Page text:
I’m oftentimes asked how I create a Customer Journey Map and its importance. From my perspective, creating a Customer Journey Map is a great (visual) tool which helps illustrate the steps customers go through while engaging with my company, be it a physical product, an online, retail and/or service experience, or a combination. How satisfactory that engagement is will directly influence the customer’s experience therefore impacting future sales potential. On top of that, and as discussed by marketers for decades, ‘acquiring a new customer is anywhere from five to 25 times more expensive than retaining an existing one’*

You should start with an idea (or sets of ideas) and determine what is its value potential. The winning ideas (be they products or services) are the ones that offer a combination of high customer value and high business value (or sales). Not surprisingly, they’re ones that are aligned with the customers’ perception of your company. For example, if you’re company is known for reliable quality and low prices, a new product idea that delivers on both of these will likely have higher potential than others.

Next, you should create a Customer Journey Map which will be a good representation of the customer’s experience, therefore creating an ‘impression of the product or service in its context – developing an idea of what it does, what it means, and what its worth – what the customer thinks of the brand. Indeed, the impression (the sum of experiences) is the brand.’**

Personally, I like to create a large board on a wall and place post-it notes on each quadrant of what is oftentimes known as The Customer Journey Canvas***:

It’s divided into 3 phases: Pre-service (or Demand Generation), Service (or User Experience), and Post-service (or Satisfaction Level).

In the Pre-service / Demand Generation phase, it’s important to understand what customer expectations this product or service is delivering and create communication consistent with them. Like this ad for Beats Music: A new music service curated by people who believe music is emotion and life.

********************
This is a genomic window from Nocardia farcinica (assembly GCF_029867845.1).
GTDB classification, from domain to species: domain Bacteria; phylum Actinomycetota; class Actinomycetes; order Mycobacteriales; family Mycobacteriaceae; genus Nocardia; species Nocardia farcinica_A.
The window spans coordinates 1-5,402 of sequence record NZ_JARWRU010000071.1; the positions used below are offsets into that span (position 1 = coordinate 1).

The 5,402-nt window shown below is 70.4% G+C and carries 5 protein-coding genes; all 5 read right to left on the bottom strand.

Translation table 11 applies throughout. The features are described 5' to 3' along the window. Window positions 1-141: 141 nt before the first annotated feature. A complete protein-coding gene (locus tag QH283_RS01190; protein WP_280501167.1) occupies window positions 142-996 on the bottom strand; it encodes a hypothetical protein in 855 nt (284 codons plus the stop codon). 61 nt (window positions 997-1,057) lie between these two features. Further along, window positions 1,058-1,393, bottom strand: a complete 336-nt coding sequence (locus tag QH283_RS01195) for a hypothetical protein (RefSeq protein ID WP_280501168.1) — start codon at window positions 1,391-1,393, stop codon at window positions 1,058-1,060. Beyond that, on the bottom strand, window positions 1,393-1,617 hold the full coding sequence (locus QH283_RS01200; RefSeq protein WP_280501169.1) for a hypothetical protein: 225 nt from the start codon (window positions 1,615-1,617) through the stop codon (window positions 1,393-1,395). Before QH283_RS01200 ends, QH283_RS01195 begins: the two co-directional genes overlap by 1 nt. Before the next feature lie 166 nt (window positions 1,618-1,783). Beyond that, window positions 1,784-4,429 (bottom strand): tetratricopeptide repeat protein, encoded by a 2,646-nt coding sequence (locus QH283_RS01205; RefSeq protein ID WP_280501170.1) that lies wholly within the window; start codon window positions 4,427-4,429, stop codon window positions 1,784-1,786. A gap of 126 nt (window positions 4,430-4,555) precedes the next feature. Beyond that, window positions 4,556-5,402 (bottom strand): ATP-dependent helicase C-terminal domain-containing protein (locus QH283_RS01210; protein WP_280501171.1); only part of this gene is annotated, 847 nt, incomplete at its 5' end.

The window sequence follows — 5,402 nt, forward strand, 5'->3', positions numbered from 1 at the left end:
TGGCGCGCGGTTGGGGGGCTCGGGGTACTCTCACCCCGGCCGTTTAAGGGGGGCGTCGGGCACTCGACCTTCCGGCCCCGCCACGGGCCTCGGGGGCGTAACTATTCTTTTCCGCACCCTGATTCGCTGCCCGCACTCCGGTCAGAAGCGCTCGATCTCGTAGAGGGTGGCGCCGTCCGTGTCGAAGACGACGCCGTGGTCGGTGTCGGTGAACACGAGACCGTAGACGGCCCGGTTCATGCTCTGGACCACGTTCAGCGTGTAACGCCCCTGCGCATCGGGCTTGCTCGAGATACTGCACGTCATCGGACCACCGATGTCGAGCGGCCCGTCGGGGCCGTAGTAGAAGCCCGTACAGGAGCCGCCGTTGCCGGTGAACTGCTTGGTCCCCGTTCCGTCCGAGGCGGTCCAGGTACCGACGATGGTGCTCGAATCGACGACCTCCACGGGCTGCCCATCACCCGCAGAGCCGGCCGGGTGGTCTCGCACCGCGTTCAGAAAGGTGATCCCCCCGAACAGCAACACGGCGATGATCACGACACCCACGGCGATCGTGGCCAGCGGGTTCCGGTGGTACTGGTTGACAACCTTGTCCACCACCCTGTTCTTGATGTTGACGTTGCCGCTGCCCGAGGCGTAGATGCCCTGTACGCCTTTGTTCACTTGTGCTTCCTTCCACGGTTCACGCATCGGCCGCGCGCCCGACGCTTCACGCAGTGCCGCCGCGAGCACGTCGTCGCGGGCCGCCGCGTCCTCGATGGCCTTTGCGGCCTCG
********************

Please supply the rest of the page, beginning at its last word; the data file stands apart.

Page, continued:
The ad is simple and clearly shows the positioning and what customers should expect.

Next is the Service / User Experience phase. This is the phase where the customer is actually using your product or service. What are the critical touch-points they’re experiencing? Are they good or bad (it’s important to rate each feature)? For example, let’s say the product is a music player: Is the on/off button easy to access? How often is it activated? Is the screen clear? Are the headphones comfortable? Are they easy to store? And so on.

Lastly is the Post-Service / Satisfaction phase. Customers, depending on their experiences, will likely share them. If negative, with the company’s customer service team or social media. Hopefully when they reach out to others, is to share positive experiences. In this phase, it’s important to evaluate all possible outcomes, especially if your product is software heavy or a website, where reliability can be impacted not only by the product’s malfunction, but also by the quality of the Wifi connection for example.

It’s important to map the customer journey through positive and negative outcomes, since it’ll help you and your team preempt and minimize any potential roadblocks that customers might face. As product managers, we strive to create amazing product experiences so that our customers are happy, repeat and retained, but it’s not uncommon, especially in the tech world, to launch a product which delivers a minimum value proposition (MVP) and then (we) improve upon it through its life-cycle, and that’s OK, especially because (after careful analysis), you understand that the cost of delaying a launch is oftentimes higher than maximizing sales today and gain market leadership. As long as the MVP, from the customer’s perspective, delivers on the expected experience and features, it will likely be successful. And that’s where mapping the experience is a way to ensure it’s (or more likely to be) the case!

Sources: *The Value of Keeping the Right Customer by Amy Gallo, October 29, 2014, Harvard Business Review (  **Using Customer Journey Maps to Improve Customer Experience, by Adam Richardson, November 15, 2010, Harvard Business Review.  ***Concept and design: Marc Stickdorn & Jakob Schneider – inspired by the Business Model Canvas –